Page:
Location of the memorial:
The Nazi troops entered Daugavpils on 6 June 1941 and already on the first days of occupation launched the campaign to annihilate the Jews of Daugavpils. Pursuant to an order of 15 July 1941 all Jews had to move to the ghetto – a fortification on the left bank of the Daugava River. The majority of those imprisoned in the ghetto were Jews from Daugavpils; however, later a couple of thousand Jews from towns and rural areas in the vicinity were driven here – from Krāslava, Grīva, Višķi, Indra, Kārsava, Dagda, Ilūkste district and other places (also from Lithuania). In total approximately 15 000 to 20 000 Jews were placed in the ghetto, of which less than 100 persons survived.
From July 1941 to the end of 1943 in the Mežciems (historical name – Poguļanka) Forest Jews, taken from Daugavpils ghetto at various times, were shot here. The exact number of victims is unknown.
The Memorial to commemorate the victims of genocide against Jews and prisoners of the Daugavpils ghetto was opened on 10 November 1991, commemorating the fiftieth anniversary of the beginning of the Holocaust (author of the memorial – sculptor Oleg Marinoha). The memorial consists of a granite stele with the Star of David cut into it and an inscription on Yiddish “To the Memory of the Children of Israel”, with 16 stone steles placed on both sides of it, symbolically reminding of the memory of the Holocaust victims from various European states. These steles also bear the Star of David, as well as the names of the states and number of those who perished: Czechoslovakia – 30000, Russia/Belarus/Ukraine– 1 252 000, Baltic States – 223 000, Greece – 45000, Luxemburg – 1000, Yugoslavia – 20000, Romania – 300 000, Italy – 3000, Belgium – 40 000, Poland – 3 000000, Holland – 105 000, Norway – 900, Bulgaria – 14 000, France– 90 000, Hungary – 450 000.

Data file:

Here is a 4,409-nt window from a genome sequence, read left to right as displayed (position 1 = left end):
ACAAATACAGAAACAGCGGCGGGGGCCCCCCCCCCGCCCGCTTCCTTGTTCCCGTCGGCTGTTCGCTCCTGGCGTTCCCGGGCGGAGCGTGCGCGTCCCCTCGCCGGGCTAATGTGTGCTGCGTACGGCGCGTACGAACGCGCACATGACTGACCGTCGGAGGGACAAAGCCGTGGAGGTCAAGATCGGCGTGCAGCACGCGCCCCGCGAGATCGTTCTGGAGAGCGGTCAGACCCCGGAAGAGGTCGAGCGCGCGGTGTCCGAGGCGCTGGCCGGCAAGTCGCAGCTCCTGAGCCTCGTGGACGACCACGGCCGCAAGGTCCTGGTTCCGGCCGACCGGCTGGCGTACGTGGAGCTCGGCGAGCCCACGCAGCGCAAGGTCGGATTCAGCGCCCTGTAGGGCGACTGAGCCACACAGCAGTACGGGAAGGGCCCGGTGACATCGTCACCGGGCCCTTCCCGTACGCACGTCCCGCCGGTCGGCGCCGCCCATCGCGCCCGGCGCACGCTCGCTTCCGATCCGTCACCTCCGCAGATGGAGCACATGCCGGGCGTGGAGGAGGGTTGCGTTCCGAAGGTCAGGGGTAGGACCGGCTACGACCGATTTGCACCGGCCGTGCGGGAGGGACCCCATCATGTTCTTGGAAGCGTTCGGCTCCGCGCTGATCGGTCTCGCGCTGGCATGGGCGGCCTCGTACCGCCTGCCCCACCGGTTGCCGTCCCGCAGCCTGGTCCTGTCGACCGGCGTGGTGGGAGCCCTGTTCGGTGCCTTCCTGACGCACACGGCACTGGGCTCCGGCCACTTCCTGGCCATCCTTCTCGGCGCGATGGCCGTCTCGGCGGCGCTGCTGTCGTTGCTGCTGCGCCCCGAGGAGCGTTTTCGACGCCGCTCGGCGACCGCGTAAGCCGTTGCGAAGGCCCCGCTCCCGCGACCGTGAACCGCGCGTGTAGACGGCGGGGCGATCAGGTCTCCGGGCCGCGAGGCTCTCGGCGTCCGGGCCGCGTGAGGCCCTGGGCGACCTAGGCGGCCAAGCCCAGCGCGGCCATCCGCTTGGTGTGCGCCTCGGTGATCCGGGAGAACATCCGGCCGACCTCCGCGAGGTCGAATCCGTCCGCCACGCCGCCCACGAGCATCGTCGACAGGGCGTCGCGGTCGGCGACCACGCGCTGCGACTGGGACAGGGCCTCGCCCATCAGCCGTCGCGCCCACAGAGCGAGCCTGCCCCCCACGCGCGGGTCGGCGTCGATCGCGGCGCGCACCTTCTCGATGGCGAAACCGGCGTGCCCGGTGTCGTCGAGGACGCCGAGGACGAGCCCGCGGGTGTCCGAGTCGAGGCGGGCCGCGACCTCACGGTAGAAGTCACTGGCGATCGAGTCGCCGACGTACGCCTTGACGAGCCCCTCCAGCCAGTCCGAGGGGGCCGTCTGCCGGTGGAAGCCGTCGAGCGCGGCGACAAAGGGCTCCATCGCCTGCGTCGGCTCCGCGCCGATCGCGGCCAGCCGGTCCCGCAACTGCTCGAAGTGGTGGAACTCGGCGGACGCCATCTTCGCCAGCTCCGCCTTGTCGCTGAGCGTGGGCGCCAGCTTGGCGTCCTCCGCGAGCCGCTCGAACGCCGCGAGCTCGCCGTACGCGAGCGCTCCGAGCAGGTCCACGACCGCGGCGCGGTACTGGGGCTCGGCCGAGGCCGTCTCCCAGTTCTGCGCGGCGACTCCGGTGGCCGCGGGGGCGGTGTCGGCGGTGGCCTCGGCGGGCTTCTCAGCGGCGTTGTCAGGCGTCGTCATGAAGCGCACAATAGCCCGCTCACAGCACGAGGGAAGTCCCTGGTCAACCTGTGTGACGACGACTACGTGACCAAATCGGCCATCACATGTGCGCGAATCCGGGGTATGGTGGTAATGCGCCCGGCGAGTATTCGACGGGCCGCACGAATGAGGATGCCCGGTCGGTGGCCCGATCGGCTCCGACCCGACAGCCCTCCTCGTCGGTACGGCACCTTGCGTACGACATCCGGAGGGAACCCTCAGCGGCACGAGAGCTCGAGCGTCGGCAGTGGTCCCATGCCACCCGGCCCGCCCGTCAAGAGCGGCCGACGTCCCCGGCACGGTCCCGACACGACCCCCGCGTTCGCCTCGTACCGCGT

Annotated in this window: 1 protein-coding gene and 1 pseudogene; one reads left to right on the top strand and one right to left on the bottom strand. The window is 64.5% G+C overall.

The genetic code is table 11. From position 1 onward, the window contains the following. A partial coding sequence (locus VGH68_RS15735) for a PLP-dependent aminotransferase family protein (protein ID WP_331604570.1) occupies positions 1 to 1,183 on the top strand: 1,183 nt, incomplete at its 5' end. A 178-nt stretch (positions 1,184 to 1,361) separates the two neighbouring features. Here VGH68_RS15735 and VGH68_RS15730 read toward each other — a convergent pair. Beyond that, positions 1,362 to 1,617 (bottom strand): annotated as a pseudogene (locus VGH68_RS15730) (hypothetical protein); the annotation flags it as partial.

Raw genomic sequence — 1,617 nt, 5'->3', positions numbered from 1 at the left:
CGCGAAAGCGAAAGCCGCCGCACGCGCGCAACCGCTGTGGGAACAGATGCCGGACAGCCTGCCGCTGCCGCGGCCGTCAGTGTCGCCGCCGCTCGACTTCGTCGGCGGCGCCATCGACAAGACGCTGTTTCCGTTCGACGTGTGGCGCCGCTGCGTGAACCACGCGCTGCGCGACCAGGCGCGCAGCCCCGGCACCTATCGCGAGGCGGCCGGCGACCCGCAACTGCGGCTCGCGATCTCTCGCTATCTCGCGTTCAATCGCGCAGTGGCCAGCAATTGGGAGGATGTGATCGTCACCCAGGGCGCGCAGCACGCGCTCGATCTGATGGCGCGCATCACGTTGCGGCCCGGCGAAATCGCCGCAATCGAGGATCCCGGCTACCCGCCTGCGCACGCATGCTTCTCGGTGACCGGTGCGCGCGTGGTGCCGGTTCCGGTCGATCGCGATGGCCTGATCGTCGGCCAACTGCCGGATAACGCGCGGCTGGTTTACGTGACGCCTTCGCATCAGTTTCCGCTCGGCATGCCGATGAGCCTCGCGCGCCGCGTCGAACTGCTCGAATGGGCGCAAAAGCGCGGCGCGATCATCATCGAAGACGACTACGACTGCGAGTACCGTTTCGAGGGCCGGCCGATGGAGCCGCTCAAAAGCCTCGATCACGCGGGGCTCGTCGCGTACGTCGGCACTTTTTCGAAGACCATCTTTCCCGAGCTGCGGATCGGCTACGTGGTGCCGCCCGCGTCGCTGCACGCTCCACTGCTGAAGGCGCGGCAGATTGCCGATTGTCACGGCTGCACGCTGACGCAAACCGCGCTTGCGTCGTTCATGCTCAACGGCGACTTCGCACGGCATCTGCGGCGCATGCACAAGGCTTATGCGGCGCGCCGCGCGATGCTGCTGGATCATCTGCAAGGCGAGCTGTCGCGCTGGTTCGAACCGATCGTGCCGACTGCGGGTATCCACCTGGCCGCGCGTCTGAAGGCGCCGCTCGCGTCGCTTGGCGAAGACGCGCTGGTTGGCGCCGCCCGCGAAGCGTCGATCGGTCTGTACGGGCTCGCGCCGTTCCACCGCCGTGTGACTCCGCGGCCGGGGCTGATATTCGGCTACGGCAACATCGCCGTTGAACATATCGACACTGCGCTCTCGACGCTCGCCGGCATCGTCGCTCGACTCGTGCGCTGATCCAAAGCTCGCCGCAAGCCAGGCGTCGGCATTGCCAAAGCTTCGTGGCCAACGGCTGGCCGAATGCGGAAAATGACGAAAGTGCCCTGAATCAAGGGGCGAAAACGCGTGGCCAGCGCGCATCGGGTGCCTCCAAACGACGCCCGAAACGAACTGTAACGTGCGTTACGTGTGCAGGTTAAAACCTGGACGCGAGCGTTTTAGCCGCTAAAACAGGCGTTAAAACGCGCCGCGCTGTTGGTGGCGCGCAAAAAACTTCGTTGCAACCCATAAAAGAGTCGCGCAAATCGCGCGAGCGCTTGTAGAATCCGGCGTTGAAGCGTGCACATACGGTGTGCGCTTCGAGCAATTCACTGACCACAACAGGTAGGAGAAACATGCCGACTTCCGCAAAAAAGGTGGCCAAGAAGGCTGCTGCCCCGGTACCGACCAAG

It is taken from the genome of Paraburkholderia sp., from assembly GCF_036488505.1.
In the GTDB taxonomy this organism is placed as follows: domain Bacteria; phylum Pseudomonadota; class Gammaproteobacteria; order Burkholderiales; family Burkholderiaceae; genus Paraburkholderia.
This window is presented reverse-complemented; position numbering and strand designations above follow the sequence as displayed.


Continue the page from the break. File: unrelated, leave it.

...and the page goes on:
- Meler M. Jewish Latvia: Sites to Remember. Tel-Aviv: Association of Latvian and Estonian Jews in Israel, 2013.
- Ezergailis A. The Holocaust in Latvia, 1941-1944: The Missing Center. Riga: The Historical Institute of Latvia; Washington, DC: US Holocaust Memorial Museum, 1996.
Search for the related names of Jews at http://names.lu.lv.